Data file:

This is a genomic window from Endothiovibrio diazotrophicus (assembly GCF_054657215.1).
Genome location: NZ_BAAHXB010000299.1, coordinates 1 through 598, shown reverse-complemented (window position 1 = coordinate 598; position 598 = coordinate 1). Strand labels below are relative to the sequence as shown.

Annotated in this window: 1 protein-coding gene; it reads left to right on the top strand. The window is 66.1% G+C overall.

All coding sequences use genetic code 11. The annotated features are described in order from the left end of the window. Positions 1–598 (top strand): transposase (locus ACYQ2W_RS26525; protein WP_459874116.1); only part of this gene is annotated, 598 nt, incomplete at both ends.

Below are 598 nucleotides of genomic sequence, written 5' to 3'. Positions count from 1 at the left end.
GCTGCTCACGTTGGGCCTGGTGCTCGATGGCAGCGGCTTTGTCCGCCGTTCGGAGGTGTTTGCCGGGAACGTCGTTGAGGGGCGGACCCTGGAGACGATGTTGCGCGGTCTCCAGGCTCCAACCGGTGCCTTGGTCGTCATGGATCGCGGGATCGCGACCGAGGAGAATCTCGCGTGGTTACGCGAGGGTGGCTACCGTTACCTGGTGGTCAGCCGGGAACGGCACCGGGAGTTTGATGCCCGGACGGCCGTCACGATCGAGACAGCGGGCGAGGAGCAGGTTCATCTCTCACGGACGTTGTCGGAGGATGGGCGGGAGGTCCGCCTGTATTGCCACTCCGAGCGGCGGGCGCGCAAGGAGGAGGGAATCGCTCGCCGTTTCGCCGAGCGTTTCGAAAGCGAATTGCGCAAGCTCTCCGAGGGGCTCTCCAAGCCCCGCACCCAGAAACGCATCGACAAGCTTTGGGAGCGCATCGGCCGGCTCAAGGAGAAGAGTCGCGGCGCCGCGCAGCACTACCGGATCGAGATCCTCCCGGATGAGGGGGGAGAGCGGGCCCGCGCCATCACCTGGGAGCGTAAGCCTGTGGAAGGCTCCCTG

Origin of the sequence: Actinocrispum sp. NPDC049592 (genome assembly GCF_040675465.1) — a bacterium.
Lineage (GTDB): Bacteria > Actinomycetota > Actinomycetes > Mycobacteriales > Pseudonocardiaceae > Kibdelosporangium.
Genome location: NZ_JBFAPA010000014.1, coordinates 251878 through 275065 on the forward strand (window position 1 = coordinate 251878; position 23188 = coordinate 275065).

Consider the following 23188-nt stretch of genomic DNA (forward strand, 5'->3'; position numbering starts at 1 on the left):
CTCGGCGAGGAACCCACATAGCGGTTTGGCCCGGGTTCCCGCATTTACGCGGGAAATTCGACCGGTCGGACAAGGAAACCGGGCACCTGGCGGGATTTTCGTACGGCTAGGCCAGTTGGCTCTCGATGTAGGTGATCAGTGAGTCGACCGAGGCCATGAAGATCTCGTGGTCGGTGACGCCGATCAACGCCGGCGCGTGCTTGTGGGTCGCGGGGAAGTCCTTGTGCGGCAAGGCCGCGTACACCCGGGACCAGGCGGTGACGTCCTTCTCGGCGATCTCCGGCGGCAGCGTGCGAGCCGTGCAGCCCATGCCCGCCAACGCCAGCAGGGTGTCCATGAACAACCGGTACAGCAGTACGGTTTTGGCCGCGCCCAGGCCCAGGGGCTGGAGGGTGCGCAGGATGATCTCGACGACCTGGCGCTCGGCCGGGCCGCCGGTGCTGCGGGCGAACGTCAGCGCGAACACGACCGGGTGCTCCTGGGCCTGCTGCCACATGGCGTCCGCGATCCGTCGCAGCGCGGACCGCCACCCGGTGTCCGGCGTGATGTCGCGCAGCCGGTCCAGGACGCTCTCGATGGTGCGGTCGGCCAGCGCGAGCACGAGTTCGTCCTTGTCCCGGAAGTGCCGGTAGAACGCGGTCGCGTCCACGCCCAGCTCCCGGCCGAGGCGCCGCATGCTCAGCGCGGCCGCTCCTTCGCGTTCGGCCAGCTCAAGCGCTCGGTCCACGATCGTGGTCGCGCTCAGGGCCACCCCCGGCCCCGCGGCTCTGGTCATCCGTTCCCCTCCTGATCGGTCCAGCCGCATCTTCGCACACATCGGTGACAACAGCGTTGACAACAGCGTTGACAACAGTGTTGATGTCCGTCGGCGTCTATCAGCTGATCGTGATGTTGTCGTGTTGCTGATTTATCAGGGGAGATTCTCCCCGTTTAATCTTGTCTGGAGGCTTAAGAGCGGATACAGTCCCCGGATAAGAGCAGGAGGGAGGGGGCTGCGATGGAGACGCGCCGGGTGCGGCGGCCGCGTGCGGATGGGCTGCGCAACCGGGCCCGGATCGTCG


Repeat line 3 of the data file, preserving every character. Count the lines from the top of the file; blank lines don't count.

Annotated in this window: 1 protein-coding gene; it reads left to right on the top strand. The window is 66.1% G+C overall.